The ‘Gods of Egypt’ director Alex Proyas apologized for casting mostly white actors in his upcoming film based on Egyptian mythology. The filmmaker and studio Lionsgate issued separate statements on acknowledging the controversy sparked by the release of the film’s first trailer some weeks ago, featuring a cast led by Scottish actor Gerard Butler and Danish actor Nikolaj Coster-Waldau.
Australian director Proyas, who was born in Egypt, said it is clear that their casting choices should have been more diverse. Lionsgate also said they are deeply committed to making films that reflect the diversity of their audiences and pledged to do better. Gods of Egypt also stars actor Chadwick Boseman, an African American, and actress Elodie Yung, who is French-Cambodian.
“We recognize that it is our responsibility to help ensure that casting decisions reflect the diversity and culture of the time periods portrayed,” read Lionsgate’s statement, first reported by Forbes. “In this instance we failed to live up to our own standards of sensitivity and diversity.”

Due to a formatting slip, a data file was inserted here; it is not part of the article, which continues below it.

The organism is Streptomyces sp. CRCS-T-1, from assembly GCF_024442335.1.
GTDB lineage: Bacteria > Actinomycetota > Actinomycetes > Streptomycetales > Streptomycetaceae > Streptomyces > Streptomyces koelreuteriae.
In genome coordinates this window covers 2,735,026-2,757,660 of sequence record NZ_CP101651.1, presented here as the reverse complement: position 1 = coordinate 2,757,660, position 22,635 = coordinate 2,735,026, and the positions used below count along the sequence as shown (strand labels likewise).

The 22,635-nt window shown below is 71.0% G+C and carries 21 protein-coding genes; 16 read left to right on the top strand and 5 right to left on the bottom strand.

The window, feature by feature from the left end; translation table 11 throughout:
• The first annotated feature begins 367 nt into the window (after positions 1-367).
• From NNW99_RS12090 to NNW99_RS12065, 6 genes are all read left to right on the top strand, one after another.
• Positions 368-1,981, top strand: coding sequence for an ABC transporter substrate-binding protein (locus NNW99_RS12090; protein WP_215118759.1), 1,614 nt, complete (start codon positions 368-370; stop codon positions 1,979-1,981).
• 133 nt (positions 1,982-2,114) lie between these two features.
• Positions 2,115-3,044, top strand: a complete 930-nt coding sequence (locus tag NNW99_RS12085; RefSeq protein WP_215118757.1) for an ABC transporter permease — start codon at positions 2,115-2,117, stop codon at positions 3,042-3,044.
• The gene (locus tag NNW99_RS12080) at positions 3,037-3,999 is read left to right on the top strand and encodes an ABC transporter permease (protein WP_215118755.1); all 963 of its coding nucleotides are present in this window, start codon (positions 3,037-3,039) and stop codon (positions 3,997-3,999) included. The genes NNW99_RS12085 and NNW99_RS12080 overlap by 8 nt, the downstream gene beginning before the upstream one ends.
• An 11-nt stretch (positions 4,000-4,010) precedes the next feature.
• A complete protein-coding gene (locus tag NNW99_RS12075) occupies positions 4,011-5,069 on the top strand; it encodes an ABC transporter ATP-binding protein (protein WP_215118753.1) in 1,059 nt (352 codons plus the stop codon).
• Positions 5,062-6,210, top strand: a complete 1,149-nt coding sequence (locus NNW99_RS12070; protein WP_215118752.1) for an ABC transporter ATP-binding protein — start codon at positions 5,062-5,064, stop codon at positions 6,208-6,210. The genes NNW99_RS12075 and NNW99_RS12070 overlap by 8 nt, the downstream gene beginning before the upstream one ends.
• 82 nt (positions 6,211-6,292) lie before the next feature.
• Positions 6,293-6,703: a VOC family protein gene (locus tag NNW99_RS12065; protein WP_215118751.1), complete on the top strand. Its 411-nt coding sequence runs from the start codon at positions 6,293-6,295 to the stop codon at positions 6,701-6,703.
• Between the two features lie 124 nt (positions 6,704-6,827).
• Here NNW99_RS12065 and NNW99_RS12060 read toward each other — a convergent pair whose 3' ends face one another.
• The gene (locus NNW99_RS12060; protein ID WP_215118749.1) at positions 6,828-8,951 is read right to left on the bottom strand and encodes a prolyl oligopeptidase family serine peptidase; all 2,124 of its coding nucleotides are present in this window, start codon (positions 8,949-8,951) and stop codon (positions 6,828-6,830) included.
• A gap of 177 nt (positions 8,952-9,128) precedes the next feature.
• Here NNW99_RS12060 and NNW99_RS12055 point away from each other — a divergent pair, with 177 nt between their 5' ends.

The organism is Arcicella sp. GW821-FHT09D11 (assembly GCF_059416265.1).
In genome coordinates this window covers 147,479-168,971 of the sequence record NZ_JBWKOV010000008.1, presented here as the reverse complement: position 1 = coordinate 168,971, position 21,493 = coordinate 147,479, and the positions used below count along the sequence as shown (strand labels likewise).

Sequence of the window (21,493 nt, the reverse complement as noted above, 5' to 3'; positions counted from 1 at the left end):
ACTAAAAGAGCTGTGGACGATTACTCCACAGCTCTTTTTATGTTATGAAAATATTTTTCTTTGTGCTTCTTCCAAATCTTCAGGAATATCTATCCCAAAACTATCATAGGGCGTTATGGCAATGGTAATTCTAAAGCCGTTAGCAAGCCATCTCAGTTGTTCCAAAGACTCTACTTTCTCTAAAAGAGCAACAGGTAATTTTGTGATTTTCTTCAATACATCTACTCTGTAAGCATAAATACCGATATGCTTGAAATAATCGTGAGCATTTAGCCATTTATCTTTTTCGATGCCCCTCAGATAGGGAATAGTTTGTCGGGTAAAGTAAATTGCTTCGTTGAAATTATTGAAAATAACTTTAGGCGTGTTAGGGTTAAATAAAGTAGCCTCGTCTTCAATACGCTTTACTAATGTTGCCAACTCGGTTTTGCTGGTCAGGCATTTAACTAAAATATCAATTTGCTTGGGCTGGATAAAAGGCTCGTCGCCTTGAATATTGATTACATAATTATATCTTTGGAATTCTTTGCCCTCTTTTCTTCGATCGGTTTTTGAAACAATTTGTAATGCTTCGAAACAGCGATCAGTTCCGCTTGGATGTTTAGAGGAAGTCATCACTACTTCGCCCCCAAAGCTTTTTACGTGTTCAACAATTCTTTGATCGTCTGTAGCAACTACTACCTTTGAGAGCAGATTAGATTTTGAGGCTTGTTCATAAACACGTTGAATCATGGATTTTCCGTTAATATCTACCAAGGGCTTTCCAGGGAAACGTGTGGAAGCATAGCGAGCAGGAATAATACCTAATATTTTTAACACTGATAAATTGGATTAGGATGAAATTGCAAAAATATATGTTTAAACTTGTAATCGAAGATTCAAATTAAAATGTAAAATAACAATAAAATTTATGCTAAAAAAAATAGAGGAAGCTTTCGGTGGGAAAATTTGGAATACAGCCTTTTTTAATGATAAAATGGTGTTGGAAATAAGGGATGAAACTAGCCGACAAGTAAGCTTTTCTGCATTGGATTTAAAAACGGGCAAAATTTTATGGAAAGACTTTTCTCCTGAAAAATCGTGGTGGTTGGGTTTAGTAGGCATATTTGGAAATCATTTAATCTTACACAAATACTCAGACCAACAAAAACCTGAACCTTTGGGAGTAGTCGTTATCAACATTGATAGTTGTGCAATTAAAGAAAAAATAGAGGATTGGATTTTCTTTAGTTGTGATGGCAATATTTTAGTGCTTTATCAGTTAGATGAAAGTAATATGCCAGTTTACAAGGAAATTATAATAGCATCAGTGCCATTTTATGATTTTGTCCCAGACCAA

This self-aware response, issued well in advance of the film’s Feb. 26 release, comes on the heels of recent whitewashing controversies surrounding films like ‘Exodus: Gods and Kings’, and ‘Aloha’.
Selma director Ava DuVernay took note of the anomaly on Twitter. “This kind of apology never happens — for something that happens all the time,” wrote DuVernay. “An unusual occurrence worth noting.”
Ridley Scott’s Exodus: Gods and King, which featured Christian Bale as Moses and Joel Edgerton as Ramses, was criticized last year for its predominantly white cast. Director Ridley Scott brushed off condemnations at the time, blaming the model of financing Hollywood movies for his choices. He stated that he would not be able to get the film financed by casting “Mohammad so-and-so from such-and-such.”
Hollywood has a long tradition of casting white actors as other ethnicities, but lately the practice is not going unchallenged and is often put under scrutiny as soon as castings are announced, as was the case with Joe Wright’s Pan, where Rooney Mara played Tiger Lily. An outright apology prior to a film’s release in the case of Gods of Egypt is perhaps a sign that currents are changing.